Fiona Ryan

Girl sitting on steps

Hi, I'm Fiona.

I am a second year Computer Science PhD student at the Georgia Institute of Technology, where I am advised by Professor James Rehg within the School of Interactive Computing. My research interests are in computer vision & perception, with applications to understanding social behavior and behavioral health indicators. I am excited about developing video recognition models that understand people and the way they interact with each other and the 3D world around them.

I graduated from Indiana University in 2020 with a B.S. in Computer Science and a B.M. in Clarinet Performance. At IU, I did research in the Music Informatics Lab and Computer Vision Lab. I also spent 2 summers interning at Google, where I worked on deep learning for diagnosing skin conditions and scene understanding for Nest Cams.


November 2021 - I accepted an internship at Facebook Reality Labs Research for Summer 2022!

October 2021 Introducing Ego4D! Glad to have been a part of the social benchmark team and to have led the data collection effort at Georgia Tech.

July 2021 Our paper Big Self-Supervised Models Advance Medical Image Classifications was accepted to ICCV 2021!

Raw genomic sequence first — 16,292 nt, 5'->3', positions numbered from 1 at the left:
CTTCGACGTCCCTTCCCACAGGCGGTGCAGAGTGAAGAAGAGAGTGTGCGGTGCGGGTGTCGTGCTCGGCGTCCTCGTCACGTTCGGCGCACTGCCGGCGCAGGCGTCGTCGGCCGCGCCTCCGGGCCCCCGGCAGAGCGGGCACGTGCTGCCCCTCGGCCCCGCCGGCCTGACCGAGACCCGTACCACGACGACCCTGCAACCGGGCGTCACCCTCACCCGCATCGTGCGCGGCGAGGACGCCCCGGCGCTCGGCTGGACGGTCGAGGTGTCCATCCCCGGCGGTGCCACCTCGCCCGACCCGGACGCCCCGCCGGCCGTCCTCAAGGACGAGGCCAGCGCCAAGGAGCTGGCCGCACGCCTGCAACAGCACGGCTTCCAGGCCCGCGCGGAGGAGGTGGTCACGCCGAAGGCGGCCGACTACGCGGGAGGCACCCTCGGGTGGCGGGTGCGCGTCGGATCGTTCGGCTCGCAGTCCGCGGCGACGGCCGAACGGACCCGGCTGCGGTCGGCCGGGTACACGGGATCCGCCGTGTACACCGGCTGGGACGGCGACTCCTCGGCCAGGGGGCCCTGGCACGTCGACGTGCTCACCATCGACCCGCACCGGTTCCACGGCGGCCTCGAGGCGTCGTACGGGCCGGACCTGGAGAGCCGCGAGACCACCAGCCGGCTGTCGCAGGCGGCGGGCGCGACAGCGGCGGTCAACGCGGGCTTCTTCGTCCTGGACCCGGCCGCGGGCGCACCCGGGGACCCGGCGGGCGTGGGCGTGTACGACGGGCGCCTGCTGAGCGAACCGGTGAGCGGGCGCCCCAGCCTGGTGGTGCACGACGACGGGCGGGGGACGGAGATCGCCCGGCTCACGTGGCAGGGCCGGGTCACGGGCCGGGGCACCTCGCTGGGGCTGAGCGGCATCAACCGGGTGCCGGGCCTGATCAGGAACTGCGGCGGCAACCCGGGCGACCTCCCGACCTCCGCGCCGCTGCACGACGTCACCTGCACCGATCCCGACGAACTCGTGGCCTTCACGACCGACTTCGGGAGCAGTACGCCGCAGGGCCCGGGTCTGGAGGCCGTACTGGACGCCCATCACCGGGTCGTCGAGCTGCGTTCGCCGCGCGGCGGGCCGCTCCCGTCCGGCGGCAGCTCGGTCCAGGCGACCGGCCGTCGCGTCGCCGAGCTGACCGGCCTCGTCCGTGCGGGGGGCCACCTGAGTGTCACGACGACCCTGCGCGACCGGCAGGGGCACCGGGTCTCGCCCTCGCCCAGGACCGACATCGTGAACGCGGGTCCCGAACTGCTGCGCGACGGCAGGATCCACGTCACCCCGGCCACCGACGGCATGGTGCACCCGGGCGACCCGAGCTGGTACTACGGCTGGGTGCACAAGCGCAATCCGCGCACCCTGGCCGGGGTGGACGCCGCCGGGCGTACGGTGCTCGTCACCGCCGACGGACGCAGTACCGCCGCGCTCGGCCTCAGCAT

August 2020 - I started my PhD in Computer Science at Georgia Tech

May 2020 - I am interning at Google this summer on the Dermatology team

May 2020 - I graduated from Indiana University with my B.S. in Computer Science and B.M. in Clarinet Performance


Modeling Social Behavior

How can we make AI socially intelligent? I am investigating deep learning methods for modeling aspects of social behavior including gaze, attention, and gesture. I'm especially excited about applications of this work to behavioral health and understanding autism.

Musical Score Following

Score alignment algorithms work well for a straightforward performance of a piece, but realistic music practice involves repetition, mistakes, and skips! Our team created an efficient offline score following algorithm to model realistic, nonconsecutive musical practice. See our paper from Sound & Music Computing Conference 2019.